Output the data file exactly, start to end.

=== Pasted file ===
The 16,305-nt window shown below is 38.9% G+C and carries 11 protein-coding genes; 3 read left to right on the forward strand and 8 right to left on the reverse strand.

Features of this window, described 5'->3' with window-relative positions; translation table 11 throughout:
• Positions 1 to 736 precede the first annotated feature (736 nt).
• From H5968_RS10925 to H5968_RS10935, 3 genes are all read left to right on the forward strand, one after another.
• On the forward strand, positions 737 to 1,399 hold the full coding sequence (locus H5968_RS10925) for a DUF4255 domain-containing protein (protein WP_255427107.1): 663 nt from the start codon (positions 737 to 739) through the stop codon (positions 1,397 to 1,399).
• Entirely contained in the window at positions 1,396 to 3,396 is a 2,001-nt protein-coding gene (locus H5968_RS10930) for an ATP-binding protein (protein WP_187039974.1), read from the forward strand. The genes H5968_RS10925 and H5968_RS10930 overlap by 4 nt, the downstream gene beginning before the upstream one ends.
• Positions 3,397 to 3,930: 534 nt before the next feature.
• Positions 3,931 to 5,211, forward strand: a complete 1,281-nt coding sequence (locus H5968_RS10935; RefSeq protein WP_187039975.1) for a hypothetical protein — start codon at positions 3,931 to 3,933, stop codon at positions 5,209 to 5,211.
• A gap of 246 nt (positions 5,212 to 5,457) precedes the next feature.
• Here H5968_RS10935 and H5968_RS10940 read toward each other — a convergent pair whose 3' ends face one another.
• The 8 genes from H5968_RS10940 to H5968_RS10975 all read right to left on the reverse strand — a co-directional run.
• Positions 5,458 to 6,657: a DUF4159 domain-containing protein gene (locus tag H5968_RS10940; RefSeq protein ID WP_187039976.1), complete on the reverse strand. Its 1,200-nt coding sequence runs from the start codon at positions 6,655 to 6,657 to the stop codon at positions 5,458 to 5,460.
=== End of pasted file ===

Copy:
The 16,305-nt window shown below is 38.9% G+C and carries 11 protein-coding genes; 3 read left to right on the forward strand and 8 right to left on the reverse strand.

Features of this window, described 5'->3' with window-relative positions; translation table 11 throughout:
• Positions 1 to 736 precede the first annotated feature (736 nt).
• From H5968_RS10925 to H5968_RS10935, 3 genes are all read left to right on the forward strand, one after another.
• On the forward strand, positions 737 to 1,399 hold the full coding sequence (locus H5968_RS10925) for a DUF4255 domain-containing protein (protein WP_255427107.1): 663 nt from the start codon (positions 737 to 739) through the stop codon (positions 1,397 to 1,399).
• Entirely contained in the window at positions 1,396 to 3,396 is a 2,001-nt protein-coding gene (locus H5968_RS10930) for an ATP-binding protein (protein WP_187039974.1), read from the forward strand. The genes H5968_RS10925 and H5968_RS10930 overlap by 4 nt, the downstream gene beginning before the upstream one ends.
• Positions 3,397 to 3,930: 534 nt before the next feature.
• Positions 3,931 to 5,211, forward strand: a complete 1,281-nt coding sequence (locus H5968_RS10935; RefSeq protein WP_187039975.1) for a hypothetical protein — start codon at positions 3,931 to 3,933, stop codon at positions 5,209 to 5,211.
• A gap of 246 nt (positions 5,212 to 5,457) precedes the next feature.
• Here H5968_RS10935 and H5968_RS10940 read toward each other — a convergent pair whose 3' ends face one another.
• The 8 genes from H5968_RS10940 to H5968_RS10975 all read right to left on the reverse strand — a co-directional run.
• Positions 5,458 to 6,657: a DUF4159 domain-containing protein gene (locus tag H5968_RS10940; RefSeq protein ID WP_187039976.1), complete on the reverse strand. Its 1,200-nt coding sequence runs from the start codon at positions 6,655 to 6,657 to the stop codon at positions 5,458 to 5,460.